There’s something new happening in the world of acoustic music. Last weekend I went to see Noam Pikelny and Stuart Duncan—a duo of banjo and fiddle. When I first heard about the concert, I wondered how those two instruments could possibly make for an interesting evening of music. But recently I’ve been listening to a lot of music on YouTube with Chris Thile, Michael Daves, Brian Sutton, Noam Pikelny, and others, and these musicians are playing together in all sorts of combinations.
Chris Thile has been pushing the boundaries of musical categories for some years now, ever since he left Nickel Creek. You never know where he’ll turn up and what kind of music he’ll be playing; right now he’s touring with Edgar Meyer—that’s a duo of mandolin and acoustic bass. Their song, “Big Top” doesn’t fit any music genre I know—jazz bluegrass would be about the closest you could come to a category. He’s also playing Bach sonatas on his mandolin. Maybe we’re almost to the point where we can throw the concept of genre out the window: it doesn’t matter any more what instrument you play, you can create music in any style you like or create a new one of your own. It feels so free and fresh.
In the concert I heard, Mr. Pikelny and Mr. Duncan played bluegrass, but they also played a Scottish reel, Django Reinhardt-style swing, and some haunting waltzes of Mr. Pikelny's composition. The instrumentation was sensational; they are both masters on their instruments (Mr. Pikelny just won banjo player of the year from the International Bluegrass Music Association). Sometimes I shook my head in wonder at the amazing runs Mr. Pikelny did on his banjo. And there was something wonderful in just having the two instruments; instead of a band passing the solo lead from instrument to instrument while everyone else plays rhythm, there were a lot of times when both men were playing lead at the same time and it was marvelous.
Do yourself a favor and click on some of these links and start exploring this new world of music!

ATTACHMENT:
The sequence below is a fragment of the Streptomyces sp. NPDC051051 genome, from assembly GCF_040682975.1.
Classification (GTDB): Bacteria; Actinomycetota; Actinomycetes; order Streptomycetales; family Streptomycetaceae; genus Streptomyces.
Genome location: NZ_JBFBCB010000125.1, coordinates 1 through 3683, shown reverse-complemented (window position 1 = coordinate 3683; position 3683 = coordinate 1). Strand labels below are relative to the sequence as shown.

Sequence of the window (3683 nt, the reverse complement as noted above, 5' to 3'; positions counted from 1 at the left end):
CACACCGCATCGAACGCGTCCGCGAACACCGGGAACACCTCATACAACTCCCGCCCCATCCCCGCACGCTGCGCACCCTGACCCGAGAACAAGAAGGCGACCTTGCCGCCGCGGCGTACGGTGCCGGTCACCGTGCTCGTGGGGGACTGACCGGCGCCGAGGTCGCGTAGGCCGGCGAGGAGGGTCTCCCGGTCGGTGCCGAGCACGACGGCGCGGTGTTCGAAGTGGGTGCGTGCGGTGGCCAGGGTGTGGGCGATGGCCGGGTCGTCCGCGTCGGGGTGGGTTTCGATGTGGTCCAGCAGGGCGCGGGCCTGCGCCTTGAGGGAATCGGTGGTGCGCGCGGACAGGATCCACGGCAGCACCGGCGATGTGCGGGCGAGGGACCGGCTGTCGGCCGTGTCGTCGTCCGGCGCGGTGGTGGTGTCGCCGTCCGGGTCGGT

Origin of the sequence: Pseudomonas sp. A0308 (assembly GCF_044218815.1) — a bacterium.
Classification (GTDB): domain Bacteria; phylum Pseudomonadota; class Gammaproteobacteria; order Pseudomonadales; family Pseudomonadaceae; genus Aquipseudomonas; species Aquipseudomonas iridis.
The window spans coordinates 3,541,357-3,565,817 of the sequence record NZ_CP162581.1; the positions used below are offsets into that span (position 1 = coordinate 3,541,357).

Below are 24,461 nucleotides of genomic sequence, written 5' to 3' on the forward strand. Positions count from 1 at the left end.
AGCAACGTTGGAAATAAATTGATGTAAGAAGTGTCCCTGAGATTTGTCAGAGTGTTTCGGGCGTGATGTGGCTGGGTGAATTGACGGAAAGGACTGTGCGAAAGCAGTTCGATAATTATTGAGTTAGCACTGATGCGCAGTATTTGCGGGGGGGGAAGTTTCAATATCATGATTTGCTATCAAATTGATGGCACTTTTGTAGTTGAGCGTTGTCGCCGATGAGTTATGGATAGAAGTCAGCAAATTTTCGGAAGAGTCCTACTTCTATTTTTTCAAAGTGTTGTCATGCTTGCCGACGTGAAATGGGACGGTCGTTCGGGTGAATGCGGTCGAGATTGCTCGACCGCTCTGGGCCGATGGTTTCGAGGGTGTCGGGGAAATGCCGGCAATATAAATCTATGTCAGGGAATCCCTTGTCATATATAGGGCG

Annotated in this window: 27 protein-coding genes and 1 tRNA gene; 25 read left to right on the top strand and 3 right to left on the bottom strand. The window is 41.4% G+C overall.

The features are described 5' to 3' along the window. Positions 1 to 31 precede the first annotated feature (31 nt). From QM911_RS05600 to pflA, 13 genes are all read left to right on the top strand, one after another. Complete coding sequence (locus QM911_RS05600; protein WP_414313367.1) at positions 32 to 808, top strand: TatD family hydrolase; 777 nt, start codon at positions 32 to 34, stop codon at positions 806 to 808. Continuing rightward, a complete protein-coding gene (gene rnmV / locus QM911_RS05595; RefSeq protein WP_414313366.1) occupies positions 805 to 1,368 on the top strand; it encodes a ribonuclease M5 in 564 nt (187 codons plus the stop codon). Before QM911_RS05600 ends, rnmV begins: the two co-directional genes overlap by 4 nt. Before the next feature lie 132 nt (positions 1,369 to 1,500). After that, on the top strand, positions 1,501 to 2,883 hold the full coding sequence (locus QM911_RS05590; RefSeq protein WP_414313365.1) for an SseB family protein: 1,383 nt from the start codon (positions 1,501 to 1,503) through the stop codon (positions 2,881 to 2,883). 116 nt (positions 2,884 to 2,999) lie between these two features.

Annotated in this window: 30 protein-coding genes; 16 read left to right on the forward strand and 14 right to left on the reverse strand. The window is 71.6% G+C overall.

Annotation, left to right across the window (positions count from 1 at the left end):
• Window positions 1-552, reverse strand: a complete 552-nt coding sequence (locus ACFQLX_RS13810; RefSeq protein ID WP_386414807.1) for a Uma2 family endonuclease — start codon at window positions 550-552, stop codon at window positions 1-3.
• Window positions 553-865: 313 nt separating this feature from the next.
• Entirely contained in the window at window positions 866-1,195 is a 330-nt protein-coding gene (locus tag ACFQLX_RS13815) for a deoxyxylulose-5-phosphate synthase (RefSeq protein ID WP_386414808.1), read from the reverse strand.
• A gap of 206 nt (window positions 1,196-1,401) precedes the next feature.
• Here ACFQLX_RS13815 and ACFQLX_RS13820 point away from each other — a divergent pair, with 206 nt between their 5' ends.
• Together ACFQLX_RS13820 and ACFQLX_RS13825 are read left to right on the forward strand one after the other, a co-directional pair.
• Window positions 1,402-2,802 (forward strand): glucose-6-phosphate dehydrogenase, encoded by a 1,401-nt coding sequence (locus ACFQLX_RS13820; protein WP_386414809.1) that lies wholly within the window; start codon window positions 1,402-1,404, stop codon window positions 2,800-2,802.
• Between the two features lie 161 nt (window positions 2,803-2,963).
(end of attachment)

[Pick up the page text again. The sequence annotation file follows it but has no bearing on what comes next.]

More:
Update: Thanks to my friend Arthur for reminding me to say that both these men are also in bands: Mr. Pikelny is in the Punch Brothers and Mr. Duncan is in the Nashville Bluegrass Band.
Also, I did not watch the tour video I linked to above until after I wrote this post. When I did watch it (linked again here), it was interesting that the men brought up two points I’d mentioned.
- could these two instruments fill an evening?
- with only two instruments there’s “no place to hide.” No playing background rhythm.
Another feature of this music is that the musicians often share a single microphone, creating an acoustic, “living room” feel. Instead of having separate microphones and listening to a tailored mix through earbuds (each person has a mix with their instrument/voice a little higher), these musicians are listening to each other acoustically. This creates a realness that is lost in all the electronics. Mr. Pikelny and Duncan had individual mics, but there were no floor monitors or earpieces.
Another group that plays this way sometimes is the Milkcarton Kids. When I saw them earlier this year they used only one microphone, and faced each other. It was as if we in the audience were sharing an intimate musical experience that the two men were creating together. Exquisite.